The Importance of Listening to Your Employees in Difficult Times

Change, Employee Engagement

We are living in a time of ongoing disruption and change. I think every person and every organisation is feeling it to some degree. Whether it is global issues, supply chain problems, digitalisation and artificial intelligence, company reorganisation, or changes in ways of working and high turnover (to name just a few), everyone I speak to is feeling it. 

For many organisations we are working with, it doesn’t feel like there is a sense of stability for any meaningful amount of time. 

There are the ongoing, incremental changes that we are all having to become accustomed to where we must be agile and adapt to the ever-changing landscape – e.g. digitalisation in the workplace and flexible working arrangements. Then there are the significant moments of definitive change and disruption – e.g. widespread redundancies. A moment in time that hits you hard.

In the UK, it has just been announced that our economy is officially in recession. Moments like this come with great uncertainty and anxiety for many people, and often pose difficult conditions for organisations. As human beings, in moments of vulnerability and uncertainty we need to feel heard, listened to and supported (I’m sure we can all relate to this in our personal lives). Yet, when it comes to the workplace, time and time again we see organisations postpone their planned employee surveys because they don’t feel it is “the right time” (when is it the right time!?). This could be due to societal issues, internal difficulties, or unfavourable circumstances (e.g. poor company performance, redundancies, or an acquisition). 

When these challenging situations arise, we strongly advocate for organisations to not shy away from still running the employee survey despite concerns about it being influenced by the current context/ difficult circumstances. Here are 5 reasons why…

  1. Importance of maintaining communication: Turbulent times often come with uncertainty and anxiety. Surveys provide a structured way for employers to have two-way communication with their employees, ensuring they understand what’s happening and how it may affect them, and giving them the opportunity to share their thoughts.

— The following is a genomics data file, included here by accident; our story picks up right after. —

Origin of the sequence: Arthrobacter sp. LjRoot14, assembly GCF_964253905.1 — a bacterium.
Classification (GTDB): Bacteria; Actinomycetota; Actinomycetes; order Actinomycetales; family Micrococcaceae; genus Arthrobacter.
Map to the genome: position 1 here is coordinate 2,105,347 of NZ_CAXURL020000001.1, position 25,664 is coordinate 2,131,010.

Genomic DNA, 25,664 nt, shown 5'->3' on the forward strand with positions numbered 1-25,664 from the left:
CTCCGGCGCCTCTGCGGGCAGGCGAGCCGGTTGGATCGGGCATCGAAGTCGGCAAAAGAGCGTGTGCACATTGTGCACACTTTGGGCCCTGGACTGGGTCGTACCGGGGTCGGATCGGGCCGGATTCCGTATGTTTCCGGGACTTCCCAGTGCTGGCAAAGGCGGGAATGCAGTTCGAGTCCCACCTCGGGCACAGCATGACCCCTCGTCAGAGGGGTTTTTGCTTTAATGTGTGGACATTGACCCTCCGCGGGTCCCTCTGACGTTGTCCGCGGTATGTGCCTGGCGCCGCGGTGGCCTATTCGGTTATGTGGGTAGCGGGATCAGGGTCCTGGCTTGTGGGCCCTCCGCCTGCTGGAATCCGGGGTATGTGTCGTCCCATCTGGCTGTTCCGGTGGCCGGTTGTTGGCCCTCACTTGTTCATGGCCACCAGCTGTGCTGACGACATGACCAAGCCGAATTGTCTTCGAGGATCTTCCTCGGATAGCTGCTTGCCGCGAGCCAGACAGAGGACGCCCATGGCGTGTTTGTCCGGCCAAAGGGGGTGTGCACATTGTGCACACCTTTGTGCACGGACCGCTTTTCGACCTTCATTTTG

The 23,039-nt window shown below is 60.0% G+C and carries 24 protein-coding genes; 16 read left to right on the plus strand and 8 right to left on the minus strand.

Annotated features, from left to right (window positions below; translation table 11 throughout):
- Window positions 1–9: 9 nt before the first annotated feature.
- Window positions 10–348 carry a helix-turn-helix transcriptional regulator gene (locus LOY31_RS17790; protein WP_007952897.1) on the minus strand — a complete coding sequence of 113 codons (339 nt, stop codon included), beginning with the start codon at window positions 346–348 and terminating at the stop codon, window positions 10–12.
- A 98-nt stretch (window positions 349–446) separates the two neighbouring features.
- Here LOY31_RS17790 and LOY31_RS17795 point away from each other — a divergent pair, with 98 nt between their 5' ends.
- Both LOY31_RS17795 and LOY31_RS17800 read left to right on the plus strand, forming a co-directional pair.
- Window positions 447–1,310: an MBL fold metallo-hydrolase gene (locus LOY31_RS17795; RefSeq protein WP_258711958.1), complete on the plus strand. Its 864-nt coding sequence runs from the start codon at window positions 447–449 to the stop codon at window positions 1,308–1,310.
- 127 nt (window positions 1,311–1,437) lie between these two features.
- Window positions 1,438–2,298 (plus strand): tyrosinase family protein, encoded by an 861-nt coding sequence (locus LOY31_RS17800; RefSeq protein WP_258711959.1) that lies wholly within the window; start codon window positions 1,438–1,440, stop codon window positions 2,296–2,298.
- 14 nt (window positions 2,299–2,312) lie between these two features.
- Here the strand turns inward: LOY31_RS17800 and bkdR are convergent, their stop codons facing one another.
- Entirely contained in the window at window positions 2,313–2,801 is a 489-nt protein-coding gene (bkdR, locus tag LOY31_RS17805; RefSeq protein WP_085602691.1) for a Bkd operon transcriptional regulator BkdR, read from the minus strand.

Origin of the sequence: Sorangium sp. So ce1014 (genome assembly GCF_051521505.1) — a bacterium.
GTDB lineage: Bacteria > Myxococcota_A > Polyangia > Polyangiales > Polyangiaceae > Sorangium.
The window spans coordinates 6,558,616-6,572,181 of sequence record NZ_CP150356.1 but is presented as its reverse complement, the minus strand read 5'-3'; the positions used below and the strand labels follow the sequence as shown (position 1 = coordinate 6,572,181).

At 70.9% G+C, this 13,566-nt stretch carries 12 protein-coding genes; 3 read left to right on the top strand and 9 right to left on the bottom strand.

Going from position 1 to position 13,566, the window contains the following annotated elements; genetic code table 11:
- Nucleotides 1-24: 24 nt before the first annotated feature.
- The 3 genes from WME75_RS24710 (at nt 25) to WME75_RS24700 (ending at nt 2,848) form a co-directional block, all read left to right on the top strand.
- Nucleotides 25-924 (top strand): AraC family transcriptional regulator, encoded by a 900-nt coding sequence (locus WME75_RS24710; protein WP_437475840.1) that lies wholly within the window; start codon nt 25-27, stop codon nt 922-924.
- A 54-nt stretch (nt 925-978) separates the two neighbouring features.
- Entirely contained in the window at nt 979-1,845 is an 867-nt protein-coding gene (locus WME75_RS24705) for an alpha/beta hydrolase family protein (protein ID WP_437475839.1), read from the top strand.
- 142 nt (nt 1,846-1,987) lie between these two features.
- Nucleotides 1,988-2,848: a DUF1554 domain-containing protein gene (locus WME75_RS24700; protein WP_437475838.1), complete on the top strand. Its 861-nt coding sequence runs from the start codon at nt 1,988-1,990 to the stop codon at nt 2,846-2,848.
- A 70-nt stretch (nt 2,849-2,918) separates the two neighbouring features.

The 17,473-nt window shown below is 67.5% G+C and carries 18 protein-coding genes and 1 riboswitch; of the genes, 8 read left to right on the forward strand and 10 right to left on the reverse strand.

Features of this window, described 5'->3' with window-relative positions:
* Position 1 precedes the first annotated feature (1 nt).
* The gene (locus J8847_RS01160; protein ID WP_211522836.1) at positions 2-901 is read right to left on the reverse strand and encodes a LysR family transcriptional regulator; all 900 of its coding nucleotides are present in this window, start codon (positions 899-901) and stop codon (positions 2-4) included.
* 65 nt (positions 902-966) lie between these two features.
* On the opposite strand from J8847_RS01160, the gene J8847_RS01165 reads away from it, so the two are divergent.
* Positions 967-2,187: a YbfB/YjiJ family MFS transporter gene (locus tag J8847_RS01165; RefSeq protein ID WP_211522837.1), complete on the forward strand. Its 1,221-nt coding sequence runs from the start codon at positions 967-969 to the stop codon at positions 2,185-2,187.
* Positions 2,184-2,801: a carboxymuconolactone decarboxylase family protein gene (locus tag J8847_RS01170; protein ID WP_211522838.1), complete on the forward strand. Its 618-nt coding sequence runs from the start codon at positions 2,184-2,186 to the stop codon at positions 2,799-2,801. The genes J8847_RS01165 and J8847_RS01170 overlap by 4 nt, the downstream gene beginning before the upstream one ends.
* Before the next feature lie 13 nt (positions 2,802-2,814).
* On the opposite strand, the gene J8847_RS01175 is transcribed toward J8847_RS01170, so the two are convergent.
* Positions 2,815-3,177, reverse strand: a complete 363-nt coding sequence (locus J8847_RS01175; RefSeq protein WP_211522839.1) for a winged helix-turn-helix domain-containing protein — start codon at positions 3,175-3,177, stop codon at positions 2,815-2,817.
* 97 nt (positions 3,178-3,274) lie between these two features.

2. Understand how people feel and the impact on morale: People are feeling the way they are whether you run a survey or not, but it is better to know how they are feeling and have the opportunity to support them and/or address issues rather than remain in the dark about it. Surveys help gauge how employees are feeling, what concerns they may have, and what support they may need. This insight allows companies to address issues proactively and implement strategies to improve morale.
  3. An opportunity to identify challenges and solutions: Difficult circumstances often bring about new challenges or exacerbate existing ones. By surveying employees, employers can identify these challenges more effectively. They can then work collaboratively with employees to find solutions, adapt, and implement necessary changes to navigate through the turbulence more efficiently.
  4. Enhancing trust and connection: When organisations actively seek input and feedback from their employees during turbulent times, it demonstrates a commitment to transparency, openness, and inclusivity. This fosters trust and enhances connection, as employees feel valued and included when their opinions are considered and acted upon.
  5. Informing Decisions: Surveys results on relevant topics help inform decision-making in the moment, which is particularly useful during periods of change when regular decisions are required. By asking survey questions that relate to the changes/ difficult circumstances, organisations can gather employee perspectives, concerns and needs to help make more informed decisions about changes, strategic priorities, and operational processes. 

Although we strongly advocate for continuing with running your survey, we do appreciate that you may need to adapt your survey content and design to accommodate for the circumstances surrounding the survey. This could look like changing certain survey questions to ensure they are relevant to your current context and provide meaningful insights to help inform decisions.

Whilst organisations may have a legitimate concern that the difficult circumstances and wider context may impact survey results and scores, this misses the purpose of an employee survey and indicates a transactional approach to surveying. The survey should not be able achieving a certain score or reaching an end goal, it is intended to be a key point of connection that leads to regular conversations between leaders and employees that are fresh and relevant. And why wouldn’t you want to do that during difficult and turbulent times?

Master Engagement Throughout the Employee Lifecycle